A prominent Chinese human rights lawyer went missing after he was scheduled to be released from jail Thursday following a two-year prison sentence for state subversion charges, said rights activists.
Jiang Tianyong — who had taken on many high-profile cases including those of Falun Gong practitioners and Tibetan protesters — was one of more than 200 lawyers and activists detained since 2015 in a sweep aimed at courtroom critics of Communist authorities.
Supporters of Jiang, who travelled to the No.2 Henan prison where Jiang was held, told AFP that police outside the jail said the 47-year-old lawyer was “taken away” but did not specify by whom.
“Police officers drove away people who went near the entrance of the prison,” said Yuan Shanshan, the wife of human rights lawyer Xie Yanyi, who was also targeted in what is now known as the “709” crackdown because arrests started on July 9, 2015.
Jiang’s sister and father had planned to meet him outside the jail, explained his wife, but both have gone missing as well and have been unreachable since Wednesday night.
“I am angry at the authorities — China’s law is just trash,” Jin Bianling, who is based in the US, told AFP.
Authorities said that he would be free after his release from jail, which was a lie, she added.
“I was hoping and waiting for Jiang’s release from prison,” she said. “I didn’t expect him to go missing after serving his sentence.”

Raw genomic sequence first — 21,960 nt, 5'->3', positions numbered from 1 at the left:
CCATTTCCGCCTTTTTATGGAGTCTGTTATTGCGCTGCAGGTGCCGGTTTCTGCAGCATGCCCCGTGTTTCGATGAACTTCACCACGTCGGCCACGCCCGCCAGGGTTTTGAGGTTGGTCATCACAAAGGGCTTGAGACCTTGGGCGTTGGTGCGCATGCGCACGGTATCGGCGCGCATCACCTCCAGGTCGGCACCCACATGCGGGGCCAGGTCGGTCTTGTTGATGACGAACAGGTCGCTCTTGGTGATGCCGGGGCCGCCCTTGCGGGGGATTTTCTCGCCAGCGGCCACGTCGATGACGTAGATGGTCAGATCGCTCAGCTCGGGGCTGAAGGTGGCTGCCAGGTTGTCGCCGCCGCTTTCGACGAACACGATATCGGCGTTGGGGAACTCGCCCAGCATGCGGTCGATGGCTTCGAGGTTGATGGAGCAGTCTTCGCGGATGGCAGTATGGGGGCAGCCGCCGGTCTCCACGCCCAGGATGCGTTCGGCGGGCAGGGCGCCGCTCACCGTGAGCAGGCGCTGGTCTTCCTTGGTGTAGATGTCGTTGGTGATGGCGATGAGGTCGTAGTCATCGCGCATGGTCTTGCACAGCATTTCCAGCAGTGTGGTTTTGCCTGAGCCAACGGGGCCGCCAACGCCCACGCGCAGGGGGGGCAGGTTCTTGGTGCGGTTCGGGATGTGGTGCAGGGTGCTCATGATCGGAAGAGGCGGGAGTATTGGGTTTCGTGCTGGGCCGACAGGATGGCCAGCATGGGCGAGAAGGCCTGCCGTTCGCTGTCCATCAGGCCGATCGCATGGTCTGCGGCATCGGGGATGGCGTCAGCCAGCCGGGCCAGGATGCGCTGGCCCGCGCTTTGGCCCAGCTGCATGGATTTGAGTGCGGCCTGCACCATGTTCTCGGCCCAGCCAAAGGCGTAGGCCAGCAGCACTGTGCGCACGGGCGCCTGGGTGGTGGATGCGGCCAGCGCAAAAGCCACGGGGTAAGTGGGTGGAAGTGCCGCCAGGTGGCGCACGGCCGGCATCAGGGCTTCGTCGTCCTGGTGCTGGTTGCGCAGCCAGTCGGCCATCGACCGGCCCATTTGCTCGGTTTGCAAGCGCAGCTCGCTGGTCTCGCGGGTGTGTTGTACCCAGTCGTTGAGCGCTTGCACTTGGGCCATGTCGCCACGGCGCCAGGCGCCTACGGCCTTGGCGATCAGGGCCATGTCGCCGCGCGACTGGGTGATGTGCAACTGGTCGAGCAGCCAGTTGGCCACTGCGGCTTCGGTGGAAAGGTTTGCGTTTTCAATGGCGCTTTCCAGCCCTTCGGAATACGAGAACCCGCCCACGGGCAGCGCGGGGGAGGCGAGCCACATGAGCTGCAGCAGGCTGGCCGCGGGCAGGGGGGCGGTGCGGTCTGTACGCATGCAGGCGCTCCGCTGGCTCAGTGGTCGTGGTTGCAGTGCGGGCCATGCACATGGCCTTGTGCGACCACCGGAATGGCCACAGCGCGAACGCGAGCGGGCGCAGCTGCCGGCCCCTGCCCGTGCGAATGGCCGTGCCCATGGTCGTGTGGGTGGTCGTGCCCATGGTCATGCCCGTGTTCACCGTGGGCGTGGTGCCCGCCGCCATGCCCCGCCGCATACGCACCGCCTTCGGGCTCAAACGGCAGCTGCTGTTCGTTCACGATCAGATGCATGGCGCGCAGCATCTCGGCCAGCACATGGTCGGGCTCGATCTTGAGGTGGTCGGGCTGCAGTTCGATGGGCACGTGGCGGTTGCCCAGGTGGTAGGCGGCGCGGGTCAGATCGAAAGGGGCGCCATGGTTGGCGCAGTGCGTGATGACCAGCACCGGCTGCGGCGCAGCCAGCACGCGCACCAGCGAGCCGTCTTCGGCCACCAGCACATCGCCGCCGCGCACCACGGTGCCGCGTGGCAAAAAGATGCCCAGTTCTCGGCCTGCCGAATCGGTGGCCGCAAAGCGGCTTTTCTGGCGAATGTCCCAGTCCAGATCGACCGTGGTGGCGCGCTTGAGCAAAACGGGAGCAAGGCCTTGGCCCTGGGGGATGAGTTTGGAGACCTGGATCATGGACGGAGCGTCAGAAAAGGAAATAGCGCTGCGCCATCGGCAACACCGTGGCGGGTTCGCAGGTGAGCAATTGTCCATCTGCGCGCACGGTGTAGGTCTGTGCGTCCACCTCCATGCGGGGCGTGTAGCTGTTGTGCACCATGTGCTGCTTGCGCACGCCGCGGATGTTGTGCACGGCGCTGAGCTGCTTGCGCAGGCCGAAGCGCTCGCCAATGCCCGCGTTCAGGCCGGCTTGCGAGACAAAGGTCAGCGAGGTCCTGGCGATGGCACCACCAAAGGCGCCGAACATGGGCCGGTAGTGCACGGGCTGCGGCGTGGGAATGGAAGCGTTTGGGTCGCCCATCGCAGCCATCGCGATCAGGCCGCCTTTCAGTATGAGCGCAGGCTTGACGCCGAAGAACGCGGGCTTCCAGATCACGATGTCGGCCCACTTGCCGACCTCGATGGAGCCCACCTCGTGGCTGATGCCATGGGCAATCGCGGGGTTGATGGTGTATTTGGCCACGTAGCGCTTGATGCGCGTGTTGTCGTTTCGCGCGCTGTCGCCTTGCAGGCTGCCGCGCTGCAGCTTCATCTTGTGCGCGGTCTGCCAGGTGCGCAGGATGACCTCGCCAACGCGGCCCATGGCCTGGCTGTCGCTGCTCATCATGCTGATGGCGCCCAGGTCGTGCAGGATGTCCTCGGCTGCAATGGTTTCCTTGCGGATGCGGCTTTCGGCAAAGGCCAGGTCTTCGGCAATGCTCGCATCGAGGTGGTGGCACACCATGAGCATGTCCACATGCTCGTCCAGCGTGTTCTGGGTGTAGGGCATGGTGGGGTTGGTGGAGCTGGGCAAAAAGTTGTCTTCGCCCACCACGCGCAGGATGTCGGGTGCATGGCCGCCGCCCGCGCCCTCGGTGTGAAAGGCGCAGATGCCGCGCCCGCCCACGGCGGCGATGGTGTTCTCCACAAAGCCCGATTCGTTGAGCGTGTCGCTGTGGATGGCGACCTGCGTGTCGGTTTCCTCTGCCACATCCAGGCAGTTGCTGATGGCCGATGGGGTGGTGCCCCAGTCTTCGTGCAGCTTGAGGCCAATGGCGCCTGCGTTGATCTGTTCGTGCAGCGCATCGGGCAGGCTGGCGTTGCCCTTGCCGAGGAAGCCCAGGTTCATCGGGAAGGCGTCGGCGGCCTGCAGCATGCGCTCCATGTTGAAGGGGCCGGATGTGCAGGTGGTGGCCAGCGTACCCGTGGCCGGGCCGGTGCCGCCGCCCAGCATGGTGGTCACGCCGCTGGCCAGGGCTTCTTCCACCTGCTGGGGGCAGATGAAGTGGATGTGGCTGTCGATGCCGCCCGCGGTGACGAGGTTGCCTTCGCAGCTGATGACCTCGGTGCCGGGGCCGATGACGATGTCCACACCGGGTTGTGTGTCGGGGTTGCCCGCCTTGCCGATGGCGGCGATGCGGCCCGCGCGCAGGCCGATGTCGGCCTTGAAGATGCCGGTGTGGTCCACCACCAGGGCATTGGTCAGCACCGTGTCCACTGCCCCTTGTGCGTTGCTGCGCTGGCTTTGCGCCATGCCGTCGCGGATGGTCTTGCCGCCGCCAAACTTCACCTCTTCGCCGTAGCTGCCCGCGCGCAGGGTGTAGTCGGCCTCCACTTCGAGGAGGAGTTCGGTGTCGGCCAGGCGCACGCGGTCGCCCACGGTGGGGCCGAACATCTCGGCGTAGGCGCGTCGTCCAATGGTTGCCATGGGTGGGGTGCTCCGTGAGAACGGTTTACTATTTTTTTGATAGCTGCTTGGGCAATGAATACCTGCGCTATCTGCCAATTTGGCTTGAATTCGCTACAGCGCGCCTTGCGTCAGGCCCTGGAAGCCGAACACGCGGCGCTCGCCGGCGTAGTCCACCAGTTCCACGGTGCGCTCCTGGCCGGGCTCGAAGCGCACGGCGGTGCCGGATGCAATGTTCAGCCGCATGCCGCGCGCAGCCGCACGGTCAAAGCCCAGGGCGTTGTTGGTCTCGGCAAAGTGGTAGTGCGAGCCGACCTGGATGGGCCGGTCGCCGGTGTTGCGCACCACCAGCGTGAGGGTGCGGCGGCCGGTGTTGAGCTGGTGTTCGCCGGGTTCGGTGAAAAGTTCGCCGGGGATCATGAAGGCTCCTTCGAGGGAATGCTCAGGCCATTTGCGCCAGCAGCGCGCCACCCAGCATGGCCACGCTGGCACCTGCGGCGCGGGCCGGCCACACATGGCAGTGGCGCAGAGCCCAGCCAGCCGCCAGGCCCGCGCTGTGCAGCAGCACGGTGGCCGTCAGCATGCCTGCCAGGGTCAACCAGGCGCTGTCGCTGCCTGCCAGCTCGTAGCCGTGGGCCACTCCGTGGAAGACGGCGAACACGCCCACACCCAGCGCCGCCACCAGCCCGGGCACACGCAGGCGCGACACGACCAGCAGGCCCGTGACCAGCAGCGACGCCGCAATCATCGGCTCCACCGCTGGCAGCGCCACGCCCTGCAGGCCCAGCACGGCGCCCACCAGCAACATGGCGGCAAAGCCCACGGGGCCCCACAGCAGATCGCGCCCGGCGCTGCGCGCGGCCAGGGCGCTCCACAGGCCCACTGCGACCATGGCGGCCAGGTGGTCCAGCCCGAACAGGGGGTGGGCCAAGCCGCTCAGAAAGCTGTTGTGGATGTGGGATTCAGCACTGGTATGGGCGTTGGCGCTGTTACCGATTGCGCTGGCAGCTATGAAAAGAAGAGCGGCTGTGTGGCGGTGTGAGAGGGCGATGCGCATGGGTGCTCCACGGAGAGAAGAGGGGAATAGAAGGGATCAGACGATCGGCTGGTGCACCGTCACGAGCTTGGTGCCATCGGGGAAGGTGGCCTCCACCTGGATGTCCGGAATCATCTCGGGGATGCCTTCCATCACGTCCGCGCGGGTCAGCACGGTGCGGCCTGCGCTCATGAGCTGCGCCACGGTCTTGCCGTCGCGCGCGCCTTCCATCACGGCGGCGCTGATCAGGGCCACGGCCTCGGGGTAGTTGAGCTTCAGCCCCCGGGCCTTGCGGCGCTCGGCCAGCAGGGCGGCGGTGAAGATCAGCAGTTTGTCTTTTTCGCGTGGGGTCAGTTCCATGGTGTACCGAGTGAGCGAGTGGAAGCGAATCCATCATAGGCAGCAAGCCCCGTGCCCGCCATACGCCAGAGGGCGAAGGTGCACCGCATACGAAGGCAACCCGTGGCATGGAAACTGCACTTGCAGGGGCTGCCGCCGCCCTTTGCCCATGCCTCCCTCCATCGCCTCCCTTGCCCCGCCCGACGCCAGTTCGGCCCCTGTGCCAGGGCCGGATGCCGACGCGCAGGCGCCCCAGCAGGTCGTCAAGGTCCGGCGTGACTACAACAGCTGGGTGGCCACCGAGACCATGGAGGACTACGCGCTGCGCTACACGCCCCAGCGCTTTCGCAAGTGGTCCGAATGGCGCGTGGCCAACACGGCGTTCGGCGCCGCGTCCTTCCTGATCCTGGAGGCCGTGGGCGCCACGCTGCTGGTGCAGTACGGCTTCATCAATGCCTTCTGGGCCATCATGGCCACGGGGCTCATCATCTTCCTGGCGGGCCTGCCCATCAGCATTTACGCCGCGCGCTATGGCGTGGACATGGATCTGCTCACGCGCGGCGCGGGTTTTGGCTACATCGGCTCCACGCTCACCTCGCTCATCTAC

Authorities could not be immediately reached for comment.
The disappearance of Jiang, who was charged with “inciting subversion” in 2017, comes as China continues to clamp down on human rights activists and lawyers in the country.
Last month, Wang Quanzhang, another well-known Chinese lawyer swept up in the 709 crackdown, was sentenced to four and a half years in prison for “subverting state power”.
Meanwhile, other rights lawyers who have been released after serving their prison sentences — like Jiang — have continued to face restrictions, said Doriane Lau, China researcher at Amnesty International.
“The Chinese authorities had no intention to really protect Jiang Tianyong’s freedom,” Lau told AFP.
The disappearance of Jiang’s father and sister is not unusual either, she said. Chinese authorities will often threaten an activist’s “family and friends before they were sentenced, during the person’s sentencing, and after they are released.”
Nevertheless, many of the wives of the “709” lawyers have actively campaigned on the behalf of their husbands, despite facing pressure from authorities.
Last April, Li Wenzu, the wife of Wang, attempted to march 100 kilometres (60 miles) to the detention facility in Tianjin where her husband had been held.
In December, Li was placed under de facto house arrest the day before Wang’s trial to prevent her from attending.